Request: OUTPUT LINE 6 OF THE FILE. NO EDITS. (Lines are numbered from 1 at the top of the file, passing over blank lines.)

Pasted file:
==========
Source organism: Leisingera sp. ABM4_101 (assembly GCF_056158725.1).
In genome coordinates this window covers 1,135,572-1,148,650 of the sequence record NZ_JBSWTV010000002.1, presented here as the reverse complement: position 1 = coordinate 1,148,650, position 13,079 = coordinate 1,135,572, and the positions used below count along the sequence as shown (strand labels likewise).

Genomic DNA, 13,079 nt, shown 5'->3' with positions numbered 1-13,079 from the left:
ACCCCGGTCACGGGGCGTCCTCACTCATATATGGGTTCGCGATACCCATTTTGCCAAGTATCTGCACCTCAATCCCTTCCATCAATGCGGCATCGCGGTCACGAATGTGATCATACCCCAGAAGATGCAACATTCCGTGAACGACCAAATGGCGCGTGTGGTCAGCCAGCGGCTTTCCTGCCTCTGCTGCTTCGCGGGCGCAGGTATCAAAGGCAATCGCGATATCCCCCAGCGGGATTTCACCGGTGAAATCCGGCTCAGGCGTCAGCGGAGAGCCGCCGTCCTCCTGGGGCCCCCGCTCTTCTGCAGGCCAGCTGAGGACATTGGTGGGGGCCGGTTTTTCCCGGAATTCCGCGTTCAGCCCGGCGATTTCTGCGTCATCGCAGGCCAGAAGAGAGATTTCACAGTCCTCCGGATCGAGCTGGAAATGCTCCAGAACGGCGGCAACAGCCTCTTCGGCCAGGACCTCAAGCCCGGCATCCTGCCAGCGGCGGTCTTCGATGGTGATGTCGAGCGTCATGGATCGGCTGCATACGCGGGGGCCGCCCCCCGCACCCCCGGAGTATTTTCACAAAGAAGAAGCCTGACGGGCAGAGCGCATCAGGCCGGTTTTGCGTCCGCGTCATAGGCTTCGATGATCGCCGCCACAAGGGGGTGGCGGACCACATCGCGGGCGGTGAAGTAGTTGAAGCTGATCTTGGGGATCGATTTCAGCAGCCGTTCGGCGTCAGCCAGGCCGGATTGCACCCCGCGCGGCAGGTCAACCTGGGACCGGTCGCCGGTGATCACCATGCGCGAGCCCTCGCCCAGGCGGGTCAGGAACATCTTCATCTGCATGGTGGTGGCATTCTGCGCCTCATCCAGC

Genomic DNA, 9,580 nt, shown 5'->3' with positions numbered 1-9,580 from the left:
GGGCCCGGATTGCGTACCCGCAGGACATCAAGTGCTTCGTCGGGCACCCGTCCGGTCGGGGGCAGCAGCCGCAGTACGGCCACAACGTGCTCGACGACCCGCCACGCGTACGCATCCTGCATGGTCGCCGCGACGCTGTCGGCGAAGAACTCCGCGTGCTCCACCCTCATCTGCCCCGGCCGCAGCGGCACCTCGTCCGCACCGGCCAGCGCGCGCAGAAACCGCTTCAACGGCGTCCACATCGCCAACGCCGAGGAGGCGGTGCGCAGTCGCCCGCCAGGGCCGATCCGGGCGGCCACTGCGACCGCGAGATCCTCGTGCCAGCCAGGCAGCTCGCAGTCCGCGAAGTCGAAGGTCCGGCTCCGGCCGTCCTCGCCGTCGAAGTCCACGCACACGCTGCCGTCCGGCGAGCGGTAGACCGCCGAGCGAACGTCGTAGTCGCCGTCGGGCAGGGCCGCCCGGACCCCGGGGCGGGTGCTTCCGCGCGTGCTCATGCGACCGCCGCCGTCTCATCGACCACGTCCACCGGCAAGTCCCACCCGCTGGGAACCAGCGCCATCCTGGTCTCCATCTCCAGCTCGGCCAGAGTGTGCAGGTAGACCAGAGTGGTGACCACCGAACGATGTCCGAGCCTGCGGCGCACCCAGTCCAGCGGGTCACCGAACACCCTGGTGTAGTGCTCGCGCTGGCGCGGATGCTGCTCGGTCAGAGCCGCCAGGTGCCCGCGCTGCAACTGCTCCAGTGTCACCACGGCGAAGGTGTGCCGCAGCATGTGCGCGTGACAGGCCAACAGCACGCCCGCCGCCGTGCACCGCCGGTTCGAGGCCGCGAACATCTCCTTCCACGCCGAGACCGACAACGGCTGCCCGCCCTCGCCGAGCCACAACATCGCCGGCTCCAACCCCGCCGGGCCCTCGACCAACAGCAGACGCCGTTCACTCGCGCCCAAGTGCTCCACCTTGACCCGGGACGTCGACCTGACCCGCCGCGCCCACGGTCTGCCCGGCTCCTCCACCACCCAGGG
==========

GGGCCCGGATTGCGTACCCGCAGGACATCAAGTGCTTCGTCGGGCACCCGTCCGGTCGGGGGCAGCAGCCGCAGTACGGCCACAACGTGCTCGACGACCCGCCACGCGTACGCATCCTGCATGGTCGCCGCGACGCTGTCGGCGAAGAACTCCGCGTGCTCCACCCTCATCTGCCCCGGCCGCAGCGGCACCTCGTCCGCACCGGCCAGCGCGCGCAGAAACCGCTTCAACGGCGTCCACATCGCCAACGCCGAGGAGGCGGTGCGCAGTCGCCCGCCAGGGCCGATCCGGGCGGCCACTGCGACCGCGAGATCCTCGTGCCAGCCAGGCAGCTCGCAGTCCGCGAAGTCGAAGGTCCGGCTCCGGCCGTCCTCGCCGTCGAAGTCCACGCACACGCTGCCGTCCGGCGAGCGGTAGACCGCCGAGCGAACGTCGTAGTCGCCGTCGGGCAGGGCCGCCCGGACCCCGGGGCGGGTGCTTCCGCGCGTGCTCATGCGACCGCCGCCGTCTCATCGACCACGTCCACCGGCAAGTCCCACCCGCTGGGAACCAGCGCCATCCTGGTCTCCATCTCCAGCTCGGCCAGAGTGTGCAGGTAGACCAGAGTGGTGACCACCGAACGATGTCCGAGCCTGCGGCGCACCCAGTCCAGCGGGTCACCGAACACCCTGGTGTAGTGCTCGCGCTGGCGCGGATGCTGCTCGGTCAGAGCCGCCAGGTGCCCGCGCTGCAACTGCTCCAGTGTCACCACGGCGAAGGTGTGCCGCAGCATGTGCGCGTGACAGGCCAACAGCACGCCCGCCGCCGTGCACCGCCGGTTCGAGGCCGCGAACATCTCCTTCCACGCCGAGACCGACAACGGCTGCCCGCCCTCGCCGAGCCACAACATCGCCGGCTCCAACCCCGCCGGGCCCTCGACCAACAGCAGACGCCGTTCACTCGCGCCCAAGTGCTCCACCTTGACCCGGGACGTCGACCTGACCCGCCGCGCCCACGGTCTGCCCGGCTCCTCCACCACCCAGGG